See below kleinood from Wiki, link with Ooievaar. Still in use in flanders (maybe also Netherlands: when a baby is born, they tell the ooievaar brought it :-):

De etymologie van kleinood is onzeker. Geopperd is, dat de uitgang -ood dezelfde herkomst zou kunnen hebben als -oede in armoede en at in Heimat, maar het Nederlands etymologisch woordenboek acht een verband met het Middeleeuws Latijnse clenodium waarschijnlijker. De uitgang van clenodium zou teruggaan op het Germaanse auda, wat in latere afleidingen opduikt met betekenissen als bezit, gelukzaligheid en rijkdom. Via auda en audr legt het woordenboek verbanden met woorden als ooievaar (een geluksbrenger) en olijk

Share this post


Link to post
Share on other sites

And of course all good and god-like come from ge-oed :-)

Share this post


Link to post
Share on other sites

The first thing Wralda did is 'spice' them with his 'breath', or ADEM in Dutch, then he gave them 'life-force' or OD, or better OD entered them.

.

Sorry, still half asleep. My error beofre but I think both you and Otharus are wrong and that OD=hatred.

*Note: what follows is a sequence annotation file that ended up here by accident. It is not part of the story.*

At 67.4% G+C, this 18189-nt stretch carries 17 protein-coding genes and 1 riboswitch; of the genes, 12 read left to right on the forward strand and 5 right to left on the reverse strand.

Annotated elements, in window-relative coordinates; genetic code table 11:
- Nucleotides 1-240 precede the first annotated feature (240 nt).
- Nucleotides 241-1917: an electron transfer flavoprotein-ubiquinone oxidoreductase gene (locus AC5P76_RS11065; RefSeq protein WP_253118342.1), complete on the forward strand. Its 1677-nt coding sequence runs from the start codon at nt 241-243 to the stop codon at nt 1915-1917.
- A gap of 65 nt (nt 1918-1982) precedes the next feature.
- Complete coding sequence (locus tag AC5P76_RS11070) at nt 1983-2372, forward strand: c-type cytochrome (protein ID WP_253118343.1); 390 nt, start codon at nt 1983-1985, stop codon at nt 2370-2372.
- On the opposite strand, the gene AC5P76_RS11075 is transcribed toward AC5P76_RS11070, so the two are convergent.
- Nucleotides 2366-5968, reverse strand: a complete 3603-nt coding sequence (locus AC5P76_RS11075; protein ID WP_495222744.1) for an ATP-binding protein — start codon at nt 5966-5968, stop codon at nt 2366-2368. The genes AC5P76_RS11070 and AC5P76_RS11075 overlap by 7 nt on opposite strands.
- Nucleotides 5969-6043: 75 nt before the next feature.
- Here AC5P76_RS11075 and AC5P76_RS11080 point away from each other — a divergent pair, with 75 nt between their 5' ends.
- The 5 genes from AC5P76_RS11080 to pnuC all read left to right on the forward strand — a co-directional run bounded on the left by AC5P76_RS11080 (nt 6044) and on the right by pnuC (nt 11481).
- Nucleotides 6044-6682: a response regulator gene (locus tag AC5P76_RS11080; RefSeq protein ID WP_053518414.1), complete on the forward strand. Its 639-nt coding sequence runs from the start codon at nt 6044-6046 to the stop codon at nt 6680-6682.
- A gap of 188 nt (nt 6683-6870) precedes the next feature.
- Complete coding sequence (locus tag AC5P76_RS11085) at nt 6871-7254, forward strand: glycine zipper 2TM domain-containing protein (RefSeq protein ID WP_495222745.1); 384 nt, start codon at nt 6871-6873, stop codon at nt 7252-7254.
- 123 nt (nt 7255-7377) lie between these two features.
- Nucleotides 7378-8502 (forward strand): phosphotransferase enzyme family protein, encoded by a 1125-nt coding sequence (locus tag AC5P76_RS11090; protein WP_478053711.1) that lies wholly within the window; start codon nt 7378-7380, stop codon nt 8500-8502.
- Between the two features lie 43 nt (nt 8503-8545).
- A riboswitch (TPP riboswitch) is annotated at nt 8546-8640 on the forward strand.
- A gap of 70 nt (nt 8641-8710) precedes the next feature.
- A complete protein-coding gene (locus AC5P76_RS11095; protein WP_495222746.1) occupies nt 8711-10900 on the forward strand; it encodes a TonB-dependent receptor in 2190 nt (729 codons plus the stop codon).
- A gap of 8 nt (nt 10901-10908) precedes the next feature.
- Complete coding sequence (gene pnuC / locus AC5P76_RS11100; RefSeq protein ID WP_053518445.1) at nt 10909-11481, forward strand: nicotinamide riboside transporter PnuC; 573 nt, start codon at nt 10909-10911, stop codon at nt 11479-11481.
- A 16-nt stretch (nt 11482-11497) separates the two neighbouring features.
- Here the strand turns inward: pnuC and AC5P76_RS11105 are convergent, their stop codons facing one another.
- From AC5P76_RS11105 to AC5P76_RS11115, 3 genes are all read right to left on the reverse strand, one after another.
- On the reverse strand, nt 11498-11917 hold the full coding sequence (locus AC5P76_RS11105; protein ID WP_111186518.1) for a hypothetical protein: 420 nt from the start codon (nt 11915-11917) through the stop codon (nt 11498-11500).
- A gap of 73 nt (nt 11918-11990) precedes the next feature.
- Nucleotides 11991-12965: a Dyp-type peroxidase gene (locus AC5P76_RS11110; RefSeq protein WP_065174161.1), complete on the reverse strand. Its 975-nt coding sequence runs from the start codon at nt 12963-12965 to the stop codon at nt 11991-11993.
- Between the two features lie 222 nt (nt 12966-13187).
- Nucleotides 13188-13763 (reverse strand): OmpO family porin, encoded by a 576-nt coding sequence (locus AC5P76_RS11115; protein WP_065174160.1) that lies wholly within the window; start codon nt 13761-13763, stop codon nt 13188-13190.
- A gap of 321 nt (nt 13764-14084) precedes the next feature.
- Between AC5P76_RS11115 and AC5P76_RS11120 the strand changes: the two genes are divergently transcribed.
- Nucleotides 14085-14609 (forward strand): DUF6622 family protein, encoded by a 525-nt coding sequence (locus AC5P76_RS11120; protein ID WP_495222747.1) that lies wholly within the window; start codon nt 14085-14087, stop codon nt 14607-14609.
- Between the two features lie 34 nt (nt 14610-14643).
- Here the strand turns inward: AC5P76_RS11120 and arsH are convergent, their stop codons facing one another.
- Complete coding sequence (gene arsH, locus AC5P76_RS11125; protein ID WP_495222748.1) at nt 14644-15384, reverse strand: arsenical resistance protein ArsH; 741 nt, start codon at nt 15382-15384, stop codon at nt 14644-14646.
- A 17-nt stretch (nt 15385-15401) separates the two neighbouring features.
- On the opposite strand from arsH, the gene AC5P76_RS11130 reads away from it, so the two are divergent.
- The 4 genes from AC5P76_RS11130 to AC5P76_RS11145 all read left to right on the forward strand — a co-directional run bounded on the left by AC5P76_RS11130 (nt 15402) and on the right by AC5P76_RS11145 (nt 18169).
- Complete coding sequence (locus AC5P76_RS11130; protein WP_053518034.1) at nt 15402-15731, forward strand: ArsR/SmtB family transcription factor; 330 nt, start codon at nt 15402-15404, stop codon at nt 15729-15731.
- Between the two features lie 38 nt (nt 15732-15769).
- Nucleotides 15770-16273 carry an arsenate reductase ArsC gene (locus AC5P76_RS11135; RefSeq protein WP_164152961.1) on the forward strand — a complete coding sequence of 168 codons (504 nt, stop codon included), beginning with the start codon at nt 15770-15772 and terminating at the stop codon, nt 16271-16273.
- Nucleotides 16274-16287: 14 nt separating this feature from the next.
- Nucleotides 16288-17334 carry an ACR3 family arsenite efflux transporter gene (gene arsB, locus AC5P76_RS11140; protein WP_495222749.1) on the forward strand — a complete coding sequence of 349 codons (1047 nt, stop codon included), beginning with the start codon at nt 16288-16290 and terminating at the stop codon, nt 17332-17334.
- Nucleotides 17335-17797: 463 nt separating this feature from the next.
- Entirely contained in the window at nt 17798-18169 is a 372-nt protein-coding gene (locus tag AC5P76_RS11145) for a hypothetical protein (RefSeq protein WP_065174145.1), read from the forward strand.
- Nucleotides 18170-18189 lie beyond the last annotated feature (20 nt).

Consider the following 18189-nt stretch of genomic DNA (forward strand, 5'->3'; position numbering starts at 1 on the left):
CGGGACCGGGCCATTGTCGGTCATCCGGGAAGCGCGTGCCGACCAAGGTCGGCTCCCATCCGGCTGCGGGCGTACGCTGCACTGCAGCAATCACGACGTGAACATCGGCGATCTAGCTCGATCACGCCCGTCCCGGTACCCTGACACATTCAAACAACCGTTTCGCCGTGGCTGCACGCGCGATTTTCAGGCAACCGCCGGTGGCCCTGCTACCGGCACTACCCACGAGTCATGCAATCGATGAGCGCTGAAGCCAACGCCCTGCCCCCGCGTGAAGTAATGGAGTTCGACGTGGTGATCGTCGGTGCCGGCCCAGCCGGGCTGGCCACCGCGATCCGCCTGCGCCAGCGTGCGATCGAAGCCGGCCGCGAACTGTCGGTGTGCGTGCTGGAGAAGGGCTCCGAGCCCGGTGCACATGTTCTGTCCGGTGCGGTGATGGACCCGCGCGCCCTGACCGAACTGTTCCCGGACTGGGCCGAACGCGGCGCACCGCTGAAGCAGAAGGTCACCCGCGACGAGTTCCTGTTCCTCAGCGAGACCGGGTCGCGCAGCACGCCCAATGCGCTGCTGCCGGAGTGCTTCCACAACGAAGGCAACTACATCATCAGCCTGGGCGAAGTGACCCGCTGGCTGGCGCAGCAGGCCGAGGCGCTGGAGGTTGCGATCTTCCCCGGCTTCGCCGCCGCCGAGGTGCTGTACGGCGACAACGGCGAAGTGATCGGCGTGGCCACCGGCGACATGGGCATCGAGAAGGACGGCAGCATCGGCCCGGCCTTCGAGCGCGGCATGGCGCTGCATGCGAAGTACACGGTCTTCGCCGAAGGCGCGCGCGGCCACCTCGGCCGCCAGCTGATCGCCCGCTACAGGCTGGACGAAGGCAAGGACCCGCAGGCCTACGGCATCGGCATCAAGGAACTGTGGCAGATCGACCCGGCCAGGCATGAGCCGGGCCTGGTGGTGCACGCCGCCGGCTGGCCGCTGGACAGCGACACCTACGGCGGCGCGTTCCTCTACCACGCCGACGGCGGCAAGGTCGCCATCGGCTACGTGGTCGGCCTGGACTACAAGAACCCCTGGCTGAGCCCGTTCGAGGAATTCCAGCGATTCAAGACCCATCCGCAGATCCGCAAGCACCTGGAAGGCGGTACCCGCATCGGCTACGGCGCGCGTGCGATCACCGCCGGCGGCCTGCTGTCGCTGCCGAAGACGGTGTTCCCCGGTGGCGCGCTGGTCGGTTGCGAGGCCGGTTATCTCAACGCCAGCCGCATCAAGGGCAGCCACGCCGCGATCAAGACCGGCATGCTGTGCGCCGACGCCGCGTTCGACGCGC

He gave them adama=breath then the OD refers to hatred, not life force.

Thâ hja blât kêmon spisde Wr.alda hjam mith sina âdama; til thju tha maenneska an him skolde bvnden wêsa. Ring as hja rip wêron krêjon hja früchda aend nochta anda drâma Wr.aldas. Od trâd to-ra binna:

Actually I think OD as, maybe not quite hatred, but what odr is - that is fury or rage found it's way among them.

Why is this so hard to think this is correct. It's obviously what's happening. Frya, Finda and Lyda do not like each other - so why is this being questioned anyway - seems obvious OD is rage or hatred.

Lyda, Frya and Finda seem to have rage towards each other.

So, imo, hatred is not really wrong, even though I would put 'fury' or 'rage'.

Hatred found its way among them = fury found it's way among them.

Hardly some sweet spirit or life force. Quite simply they hate each other.

Treacherous Finda! One wrong word would irritate her, and the cruellest deeds did not affect her. If she saw a lizard swallow a spider, she shuddered; but if she saw her children kill a Frisian, her bosom swelled with pleasure.

Edited by The Puzzler

Share this post


Link to post
Share on other sites

Oh yeah, sorry, still half asleep.

Actually I think OD as, maybe not quite hatred, but what odr is - that is fury or rage found it's way among them.

Why is this so hard to think this is correct. It's obviously what's happening. Frya, Finda and Lyda do not like each other - so why is this being questioned anyway - seems obvious OD is rage or hatred.

Lyda, Frya and Finda seem to have rage towards each other.

So, imo, hatred is not really wrong, even though I would put 'rage'.